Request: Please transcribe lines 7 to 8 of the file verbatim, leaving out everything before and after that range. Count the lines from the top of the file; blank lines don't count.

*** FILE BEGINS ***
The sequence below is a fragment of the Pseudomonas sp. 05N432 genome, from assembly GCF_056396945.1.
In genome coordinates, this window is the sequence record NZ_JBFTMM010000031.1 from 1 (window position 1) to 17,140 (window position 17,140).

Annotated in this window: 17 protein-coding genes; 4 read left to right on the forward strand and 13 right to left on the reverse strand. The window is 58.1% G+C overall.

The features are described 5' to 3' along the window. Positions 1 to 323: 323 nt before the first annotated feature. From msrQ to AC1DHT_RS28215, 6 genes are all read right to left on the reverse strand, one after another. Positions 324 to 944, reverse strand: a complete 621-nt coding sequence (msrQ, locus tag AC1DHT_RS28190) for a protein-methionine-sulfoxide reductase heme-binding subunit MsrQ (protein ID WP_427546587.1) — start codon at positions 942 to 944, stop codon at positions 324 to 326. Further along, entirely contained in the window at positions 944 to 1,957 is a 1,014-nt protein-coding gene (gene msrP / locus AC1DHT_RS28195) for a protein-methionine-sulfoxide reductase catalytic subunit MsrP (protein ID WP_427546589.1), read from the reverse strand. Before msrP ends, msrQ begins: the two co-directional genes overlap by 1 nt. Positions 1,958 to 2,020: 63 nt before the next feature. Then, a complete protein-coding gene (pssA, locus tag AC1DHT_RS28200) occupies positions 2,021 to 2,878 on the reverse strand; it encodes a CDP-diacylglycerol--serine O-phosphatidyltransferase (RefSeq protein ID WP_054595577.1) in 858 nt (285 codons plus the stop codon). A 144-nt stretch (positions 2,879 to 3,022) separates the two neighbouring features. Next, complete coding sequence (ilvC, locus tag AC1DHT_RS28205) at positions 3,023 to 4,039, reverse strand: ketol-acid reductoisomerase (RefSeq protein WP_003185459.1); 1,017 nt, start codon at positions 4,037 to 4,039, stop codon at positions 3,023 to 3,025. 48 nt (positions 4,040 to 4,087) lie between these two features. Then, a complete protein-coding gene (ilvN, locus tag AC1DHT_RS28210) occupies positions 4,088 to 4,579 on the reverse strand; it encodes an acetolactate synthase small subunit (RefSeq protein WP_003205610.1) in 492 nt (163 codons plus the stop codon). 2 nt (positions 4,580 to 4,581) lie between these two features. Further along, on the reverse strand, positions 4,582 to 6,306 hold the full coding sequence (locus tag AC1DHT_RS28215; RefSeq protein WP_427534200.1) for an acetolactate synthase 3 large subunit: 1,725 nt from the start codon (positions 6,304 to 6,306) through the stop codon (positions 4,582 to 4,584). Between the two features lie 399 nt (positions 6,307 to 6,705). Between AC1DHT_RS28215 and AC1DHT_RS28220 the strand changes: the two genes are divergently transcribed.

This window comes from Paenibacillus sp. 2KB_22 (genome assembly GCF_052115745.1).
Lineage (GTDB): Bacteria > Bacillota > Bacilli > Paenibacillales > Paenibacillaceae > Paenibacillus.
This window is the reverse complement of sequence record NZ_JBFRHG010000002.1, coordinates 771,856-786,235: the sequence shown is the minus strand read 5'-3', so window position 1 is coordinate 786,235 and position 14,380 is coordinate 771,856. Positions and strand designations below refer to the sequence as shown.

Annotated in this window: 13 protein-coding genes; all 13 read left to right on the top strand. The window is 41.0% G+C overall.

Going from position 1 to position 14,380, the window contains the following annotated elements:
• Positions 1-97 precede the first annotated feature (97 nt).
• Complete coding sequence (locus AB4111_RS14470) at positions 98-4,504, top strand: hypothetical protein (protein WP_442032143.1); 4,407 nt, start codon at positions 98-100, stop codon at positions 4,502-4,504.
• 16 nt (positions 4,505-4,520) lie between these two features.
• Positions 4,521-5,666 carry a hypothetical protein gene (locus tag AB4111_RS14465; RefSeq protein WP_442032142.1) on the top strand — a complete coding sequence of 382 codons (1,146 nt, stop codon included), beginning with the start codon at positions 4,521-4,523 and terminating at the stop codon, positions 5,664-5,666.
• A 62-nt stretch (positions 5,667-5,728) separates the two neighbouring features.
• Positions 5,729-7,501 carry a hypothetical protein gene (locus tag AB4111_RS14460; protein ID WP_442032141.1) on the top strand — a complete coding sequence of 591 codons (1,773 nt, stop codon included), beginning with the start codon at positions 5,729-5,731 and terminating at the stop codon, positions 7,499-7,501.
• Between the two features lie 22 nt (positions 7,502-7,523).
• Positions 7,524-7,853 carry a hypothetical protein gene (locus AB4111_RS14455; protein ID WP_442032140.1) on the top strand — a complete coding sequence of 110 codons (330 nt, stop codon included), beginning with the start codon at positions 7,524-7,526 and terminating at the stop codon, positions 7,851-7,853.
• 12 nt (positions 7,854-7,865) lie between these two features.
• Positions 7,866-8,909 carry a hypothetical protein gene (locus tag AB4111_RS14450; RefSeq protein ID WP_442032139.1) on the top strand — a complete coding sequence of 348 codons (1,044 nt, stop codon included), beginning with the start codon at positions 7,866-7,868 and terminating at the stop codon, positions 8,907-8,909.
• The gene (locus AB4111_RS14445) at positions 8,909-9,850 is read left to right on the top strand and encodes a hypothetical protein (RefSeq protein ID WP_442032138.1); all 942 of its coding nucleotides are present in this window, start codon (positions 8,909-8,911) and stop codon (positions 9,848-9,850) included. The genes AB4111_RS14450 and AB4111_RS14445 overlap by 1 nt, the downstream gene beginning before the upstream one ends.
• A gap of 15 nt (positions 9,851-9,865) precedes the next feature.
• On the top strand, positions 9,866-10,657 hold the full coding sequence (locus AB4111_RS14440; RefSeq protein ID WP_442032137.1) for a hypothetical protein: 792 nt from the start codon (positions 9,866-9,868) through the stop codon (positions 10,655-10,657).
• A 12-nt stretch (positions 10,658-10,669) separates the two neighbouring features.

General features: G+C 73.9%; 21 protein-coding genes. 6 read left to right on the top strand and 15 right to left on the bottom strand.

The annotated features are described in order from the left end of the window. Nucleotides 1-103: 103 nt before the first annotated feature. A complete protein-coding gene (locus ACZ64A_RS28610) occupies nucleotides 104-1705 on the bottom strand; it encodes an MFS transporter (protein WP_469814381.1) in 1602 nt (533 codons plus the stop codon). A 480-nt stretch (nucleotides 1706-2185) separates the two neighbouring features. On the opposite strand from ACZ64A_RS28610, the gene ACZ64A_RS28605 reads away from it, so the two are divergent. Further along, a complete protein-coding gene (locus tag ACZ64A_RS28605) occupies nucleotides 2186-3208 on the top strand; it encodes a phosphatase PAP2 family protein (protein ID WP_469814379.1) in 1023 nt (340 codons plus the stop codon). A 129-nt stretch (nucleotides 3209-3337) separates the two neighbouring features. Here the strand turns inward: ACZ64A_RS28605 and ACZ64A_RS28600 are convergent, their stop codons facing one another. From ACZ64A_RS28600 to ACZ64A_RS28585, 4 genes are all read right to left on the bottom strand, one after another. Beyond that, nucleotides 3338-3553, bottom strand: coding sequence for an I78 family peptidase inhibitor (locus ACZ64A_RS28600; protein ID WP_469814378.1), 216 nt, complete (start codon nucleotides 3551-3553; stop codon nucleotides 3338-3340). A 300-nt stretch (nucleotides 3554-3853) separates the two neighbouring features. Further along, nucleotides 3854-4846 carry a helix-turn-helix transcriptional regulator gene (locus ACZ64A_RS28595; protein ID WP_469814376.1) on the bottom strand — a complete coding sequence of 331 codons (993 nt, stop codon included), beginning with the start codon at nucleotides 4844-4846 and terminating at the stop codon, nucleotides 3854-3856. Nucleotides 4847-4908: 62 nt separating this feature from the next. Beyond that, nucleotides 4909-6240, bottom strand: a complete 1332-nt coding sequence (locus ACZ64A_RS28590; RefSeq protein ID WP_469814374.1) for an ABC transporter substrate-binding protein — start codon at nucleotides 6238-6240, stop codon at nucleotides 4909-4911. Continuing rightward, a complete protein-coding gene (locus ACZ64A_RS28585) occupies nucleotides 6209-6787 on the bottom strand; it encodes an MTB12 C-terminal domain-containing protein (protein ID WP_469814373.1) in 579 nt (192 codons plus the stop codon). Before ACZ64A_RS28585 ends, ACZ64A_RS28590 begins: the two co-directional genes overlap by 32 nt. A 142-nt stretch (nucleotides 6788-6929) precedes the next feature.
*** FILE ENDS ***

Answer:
This window is the reverse complement of sequence record NZ_JBFRHG010000002.1, coordinates 771,856-786,235: the sequence shown is the minus strand read 5'-3', so window position 1 is coordinate 786,235 and position 14,380 is coordinate 771,856. Positions and strand designations below refer to the sequence as shown.

Annotated in this window: 13 protein-coding genes; all 13 read left to right on the top strand. The window is 41.0% G+C overall.